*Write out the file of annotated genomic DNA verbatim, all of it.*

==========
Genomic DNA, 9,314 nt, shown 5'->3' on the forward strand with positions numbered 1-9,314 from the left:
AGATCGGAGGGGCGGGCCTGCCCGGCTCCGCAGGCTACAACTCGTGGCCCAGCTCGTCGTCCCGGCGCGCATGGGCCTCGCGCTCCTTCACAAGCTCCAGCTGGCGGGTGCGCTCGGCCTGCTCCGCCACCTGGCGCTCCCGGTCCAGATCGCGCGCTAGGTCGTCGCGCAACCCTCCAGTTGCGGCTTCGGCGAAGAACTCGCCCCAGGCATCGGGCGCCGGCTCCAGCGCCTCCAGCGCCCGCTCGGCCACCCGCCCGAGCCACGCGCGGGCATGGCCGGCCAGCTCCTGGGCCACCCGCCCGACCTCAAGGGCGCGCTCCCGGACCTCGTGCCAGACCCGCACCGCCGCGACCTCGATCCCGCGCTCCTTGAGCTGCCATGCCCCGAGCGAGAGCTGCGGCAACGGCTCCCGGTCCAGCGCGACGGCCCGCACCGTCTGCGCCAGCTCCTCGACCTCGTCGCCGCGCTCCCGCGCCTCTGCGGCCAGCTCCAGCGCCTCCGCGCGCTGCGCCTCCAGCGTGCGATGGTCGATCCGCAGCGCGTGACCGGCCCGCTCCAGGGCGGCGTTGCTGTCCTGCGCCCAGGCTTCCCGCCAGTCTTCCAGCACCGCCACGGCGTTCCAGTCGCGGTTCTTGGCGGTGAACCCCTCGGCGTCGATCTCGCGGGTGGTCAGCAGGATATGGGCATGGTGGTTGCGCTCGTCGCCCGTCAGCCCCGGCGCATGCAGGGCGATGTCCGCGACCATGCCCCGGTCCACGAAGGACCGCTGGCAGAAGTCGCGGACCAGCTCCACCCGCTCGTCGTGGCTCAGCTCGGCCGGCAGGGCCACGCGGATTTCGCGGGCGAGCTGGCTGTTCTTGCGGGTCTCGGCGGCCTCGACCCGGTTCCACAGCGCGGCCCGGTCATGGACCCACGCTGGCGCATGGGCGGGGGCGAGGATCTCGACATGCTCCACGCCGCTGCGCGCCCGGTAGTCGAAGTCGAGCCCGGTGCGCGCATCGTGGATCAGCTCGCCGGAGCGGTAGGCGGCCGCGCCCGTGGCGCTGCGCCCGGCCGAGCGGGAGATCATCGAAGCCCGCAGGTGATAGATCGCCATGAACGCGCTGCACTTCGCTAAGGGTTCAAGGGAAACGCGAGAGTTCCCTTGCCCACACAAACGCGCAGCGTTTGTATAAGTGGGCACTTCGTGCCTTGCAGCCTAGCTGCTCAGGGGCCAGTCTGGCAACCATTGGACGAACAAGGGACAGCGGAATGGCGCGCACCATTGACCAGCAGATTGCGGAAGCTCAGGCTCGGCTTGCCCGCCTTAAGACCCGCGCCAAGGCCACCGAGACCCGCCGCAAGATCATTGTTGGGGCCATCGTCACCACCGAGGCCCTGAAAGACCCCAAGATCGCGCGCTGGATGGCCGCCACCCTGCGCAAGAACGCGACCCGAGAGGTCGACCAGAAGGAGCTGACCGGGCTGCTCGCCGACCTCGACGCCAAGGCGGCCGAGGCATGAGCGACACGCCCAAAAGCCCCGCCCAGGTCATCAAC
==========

Genomic DNA, 9,314 nt, shown 5'->3' on the forward strand with positions numbered 1-9,314 from the left:
AGATCGGAGGGGCGGGCCTGCCCGGCTCCGCAGGCTACAACTCGTGGCCCAGCTCGTCGTCCCGGCGCGCATGGGCCTCGCGCTCCTTCACAAGCTCCAGCTGGCGGGTGCGCTCGGCCTGCTCCGCCACCTGGCGCTCCCGGTCCAGATCGCGCGCTAGGTCGTCGCGCAACCCTCCAGTTGCGGCTTCGGCGAAGAACTCGCCCCAGGCATCGGGCGCCGGCTCCAGCGCCTCCAGCGCCCGCTCGGCCACCCGCCCGAGCCACGCGCGGGCATGGCCGGCCAGCTCCTGGGCCACCCGCCCGACCTCAAGGGCGCGCTCCCGGACCTCGTGCCAGACCCGCACCGCCGCGACCTCGATCCCGCGCTCCTTGAGCTGCCATGCCCCGAGCGAGAGCTGCGGCAACGGCTCCCGGTCCAGCGCGACGGCCCGCACCGTCTGCGCCAGCTCCTCGACCTCGTCGCCGCGCTCCCGCGCCTCTGCGGCCAGCTCCAGCGCCTCCGCGCGCTGCGCCTCCAGCGTGCGATGGTCGATCCGCAGCGCGTGACCGGCCCGCTCCAGGGCGGCGTTGCTGTCCTGCGCCCAGGCTTCCCGCCAGTCTTCCAGCACCGCCACGGCGTTCCAGTCGCGGTTCTTGGCGGTGAACCCCTCGGCGTCGATCTCGCGGGTGGTCAGCAGGATATGGGCATGGTGGTTGCGCTCGTCGCCCGTCAGCCCCGGCGCATGCAGGGCGATGTCCGCGACCATGCCCCGGTCCACGAAGGACCGCTGGCAGAAGTCGCGGACCAGCTCCACCCGCTCGTCGTGGCTCAGCTCGGCCGGCAGGGCCACGCGGATTTCGCGGGCGAGCTGGCTGTTCTTGCGGGTCTCGGCGGCCTCGACCCGGTTCCACAGCGCGGCCCGGTCATGGACCCACGCTGGCGCATGGGCGGGGGCGAGGATCTCGACATGCTCCACGCCGCTGCGCGCCCGGTAGTCGAAGTCGAGCCCGGTGCGCGCATCGTGGATCAGCTCGCCGGAGCGGTAGGCGGCCGCGCCCGTGGCGCTGCGCCCGGCCGAGCGGGAGATCATCGAAGCCCGCAGGTGATAGATCGCCATGAACGCGCTGCACTTCGCTAAGGGTTCAAGGGAAACGCGAGAGTTCCCTTGCCCACACAAACGCGCAGCGTTTGTATAAGTGGGCACTTCGTGCCTTGCAGCCTAGCTGCTCAGGGGCCAGTCTGGCAACCATTGGACGAACAAGGGACAGCGGAATGGCGCGCACCATTGACCAGCAGATTGCGGAAGCTCAGGCTCGGCTTGCCCGCCTTAAGACCCGCGCCAAGGCCACCGAGACCCGCCGCAAGATCATTGTTGGGGCCATCGTCACCACCGAGGCCCTGAAAGACCCCAAGATCGCGCGCTGGATGGCCGCCACCCTGCGCAAGAACGCGACCCGAGAGGTCGACCAGAAGGAGCTGACCGGGCTGCTCGCCGACCTCGACGCCAAGGCGGCCGAGGCATGAGCGACACGCCCAAAAGCCCCGCCCAGGTCATCAAC